Of course, the ALP hasn’t done its public image any favors. A year after its creation, the top American commander in Afghanistan launched a formal investigation into reports of human rights abuses by ALP units. The investigators had trouble confirming many of the allegations and suggested that the problems were not necessarily widespread.
“[The ALP] appears to be largely in compliance with internal directives regarding its actions related to alleged human rights abuses,” the official report stated. But “ALP efforts to comply were sometimes hampered by competing government elements or local powerbrokers influencing the system.”
However, SIGAR and various independent monitoring groups continue to find abuses and fraud to be rampant throughout the organization. Most of these activities violate Afghan law, the ALP’s own procedures, or both.
In an almost complete reversal of the program’s intent, Washington’s investigators found that a number of local political actors — often former warlords themselves — were using the local cops as their own private militias.
In one instance, a politician specifically requested a 50-man ALP force for his area and then turned around and used it as his personal bodyguard.
“According to SOJTF-A, misuse of the ALP is the strongest indicator of larger problems within a district, such as collusion with insurgents, human rights violations or other illegal actions,” SIGAR’s staff reported, using the acronym for the Special Operations Joint Task Force-Afghanistan, America’s top commando headquarters in the country.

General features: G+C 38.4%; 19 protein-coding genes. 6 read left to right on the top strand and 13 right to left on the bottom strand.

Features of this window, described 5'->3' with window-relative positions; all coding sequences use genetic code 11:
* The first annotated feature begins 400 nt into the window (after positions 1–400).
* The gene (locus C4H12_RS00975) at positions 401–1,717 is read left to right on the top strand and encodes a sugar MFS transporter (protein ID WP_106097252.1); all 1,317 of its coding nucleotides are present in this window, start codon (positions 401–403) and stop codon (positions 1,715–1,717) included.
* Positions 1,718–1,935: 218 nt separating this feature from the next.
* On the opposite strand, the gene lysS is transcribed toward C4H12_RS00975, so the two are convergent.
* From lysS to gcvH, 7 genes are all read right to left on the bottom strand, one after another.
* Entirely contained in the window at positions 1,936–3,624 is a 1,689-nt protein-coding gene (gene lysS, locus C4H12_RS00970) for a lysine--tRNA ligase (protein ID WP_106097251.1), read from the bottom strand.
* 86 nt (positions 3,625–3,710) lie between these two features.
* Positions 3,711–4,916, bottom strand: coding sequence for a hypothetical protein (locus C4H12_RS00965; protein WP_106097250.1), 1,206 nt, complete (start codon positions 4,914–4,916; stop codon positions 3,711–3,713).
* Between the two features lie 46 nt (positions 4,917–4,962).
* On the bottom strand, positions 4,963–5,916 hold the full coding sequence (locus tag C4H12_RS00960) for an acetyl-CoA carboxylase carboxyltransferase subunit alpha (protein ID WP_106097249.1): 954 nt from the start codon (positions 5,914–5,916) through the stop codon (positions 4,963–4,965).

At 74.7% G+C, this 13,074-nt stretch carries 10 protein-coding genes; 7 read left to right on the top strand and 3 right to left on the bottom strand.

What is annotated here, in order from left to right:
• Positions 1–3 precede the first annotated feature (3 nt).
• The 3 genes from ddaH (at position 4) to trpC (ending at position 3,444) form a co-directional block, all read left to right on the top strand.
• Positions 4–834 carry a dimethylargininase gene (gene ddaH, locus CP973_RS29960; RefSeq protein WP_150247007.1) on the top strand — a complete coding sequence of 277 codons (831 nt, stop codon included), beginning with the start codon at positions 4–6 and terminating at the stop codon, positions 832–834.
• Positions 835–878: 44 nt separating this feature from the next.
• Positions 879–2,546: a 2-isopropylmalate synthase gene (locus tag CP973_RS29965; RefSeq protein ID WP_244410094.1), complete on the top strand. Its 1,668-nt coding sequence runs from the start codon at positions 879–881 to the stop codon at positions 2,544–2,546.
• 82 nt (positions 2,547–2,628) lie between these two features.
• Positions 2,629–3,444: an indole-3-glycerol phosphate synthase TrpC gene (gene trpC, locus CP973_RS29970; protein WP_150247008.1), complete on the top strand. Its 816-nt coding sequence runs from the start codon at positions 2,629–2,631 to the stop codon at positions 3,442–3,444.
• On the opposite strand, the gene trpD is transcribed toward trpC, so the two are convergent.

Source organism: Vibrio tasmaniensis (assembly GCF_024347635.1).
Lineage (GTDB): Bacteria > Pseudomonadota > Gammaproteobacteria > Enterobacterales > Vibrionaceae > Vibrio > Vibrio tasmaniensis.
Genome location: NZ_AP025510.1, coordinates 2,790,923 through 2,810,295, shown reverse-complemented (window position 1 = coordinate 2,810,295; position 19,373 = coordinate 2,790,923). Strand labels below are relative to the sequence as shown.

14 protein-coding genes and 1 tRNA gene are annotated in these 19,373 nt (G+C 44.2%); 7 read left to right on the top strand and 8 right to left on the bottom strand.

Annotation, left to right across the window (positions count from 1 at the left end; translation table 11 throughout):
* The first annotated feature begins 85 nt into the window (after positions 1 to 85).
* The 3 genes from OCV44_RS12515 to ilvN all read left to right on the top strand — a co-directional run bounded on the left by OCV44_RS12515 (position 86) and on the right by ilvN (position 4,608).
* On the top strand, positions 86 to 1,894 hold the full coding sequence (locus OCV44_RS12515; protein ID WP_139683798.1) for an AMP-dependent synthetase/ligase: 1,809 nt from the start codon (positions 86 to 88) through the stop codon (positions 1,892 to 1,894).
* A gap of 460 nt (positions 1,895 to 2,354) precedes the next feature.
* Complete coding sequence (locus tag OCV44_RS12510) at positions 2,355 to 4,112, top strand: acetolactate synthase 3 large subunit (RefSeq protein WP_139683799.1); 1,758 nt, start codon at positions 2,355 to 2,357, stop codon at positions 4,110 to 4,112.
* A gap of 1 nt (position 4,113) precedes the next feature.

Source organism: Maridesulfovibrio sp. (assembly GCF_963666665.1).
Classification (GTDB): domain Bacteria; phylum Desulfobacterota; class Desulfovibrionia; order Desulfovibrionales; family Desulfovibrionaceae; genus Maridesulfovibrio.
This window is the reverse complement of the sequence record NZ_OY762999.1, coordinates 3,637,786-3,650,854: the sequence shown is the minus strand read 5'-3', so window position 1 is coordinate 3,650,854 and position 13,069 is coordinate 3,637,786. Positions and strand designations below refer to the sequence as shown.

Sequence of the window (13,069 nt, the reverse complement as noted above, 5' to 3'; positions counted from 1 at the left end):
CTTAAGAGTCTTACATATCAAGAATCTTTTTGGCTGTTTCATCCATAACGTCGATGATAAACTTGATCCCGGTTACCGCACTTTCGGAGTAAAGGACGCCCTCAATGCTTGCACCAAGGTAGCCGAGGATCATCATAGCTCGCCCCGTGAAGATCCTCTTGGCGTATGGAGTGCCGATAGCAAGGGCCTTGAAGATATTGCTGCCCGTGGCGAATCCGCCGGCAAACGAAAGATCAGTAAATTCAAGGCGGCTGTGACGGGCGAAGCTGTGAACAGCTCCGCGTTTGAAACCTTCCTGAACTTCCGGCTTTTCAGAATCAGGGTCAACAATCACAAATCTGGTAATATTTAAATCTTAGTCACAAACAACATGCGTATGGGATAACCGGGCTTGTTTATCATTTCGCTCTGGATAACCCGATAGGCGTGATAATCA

Often operating with virtual impunity, the rural police forces have been accused of kidnapping, murder and sexual assault, particularly of young boys.
Especially in northern Afghanistan, militia commanders participate in bacha bazi — a phrase originally from Farsi that literally translates as “boy play” — where young boys are coerced into cross-dressing and dancing for groups of older men and then raped.
Backlash against the ALP and other government-sanctioned militias was a key factor in the Taliban’s recent takeover of Kunduz. “The pro-government militias and Afghan Local Police have behaved so badly as to make the state look unattractive,” Borhan Osman wrote in his dissection of the situation for the Afghanistan Analysts Network.
And it’s not only civilians caught up in the abuses who have misgivings about the ALP. In the 2015 documentary Tell Spring Not to Come This Year, filmmakers Saeed Taji Farouky and Michael McEvoy watch as a Afghan National Army soldiers confront and threaten members of the ALP.
The troops accuse the cops of attacking them. In a stirring scene, one of the first things the ANA commander Capt. Jalaluddin does is establish that the men are local rather than national police. Speaking Dari while one of the militiamen — who looks young enough to be a child soldier — translates to his commander, Jalaluddin says his soldiers won’t be very “nice” if they have to come back again.
“Tell him,” Jalaluddin tells the boy. “He says if it happens again, they’re gonna come back and roll us all up and throw our bodies in the canal,” the young man explains to the ALP officer in charge.
SIGAR says that the interior ministry doesn’t even have a plan for the program’s future. Without any funding after 2018, Kabul might have to disband the force or try to roll it into the country’s national police.
Both of these options could lead to additional problems. If the central government doesn’t have firm control over large swaths of the countryside in the next two or three years, the disbanded ALP units could simply go back to operating as independent militants.
And if the ALP continues to be terrible in so many respects, it might not be feasible to turn the men into regular, uniformed cops. SIGAR said that many local policemen don’t meet the literacy or even age requirements to join the national police.
Still, the watchdog insists the rural police are an important piece of Afghanistan’s security puzzle. But without significant improvements, the militiamen could also be one of the country’s greatest liabilities.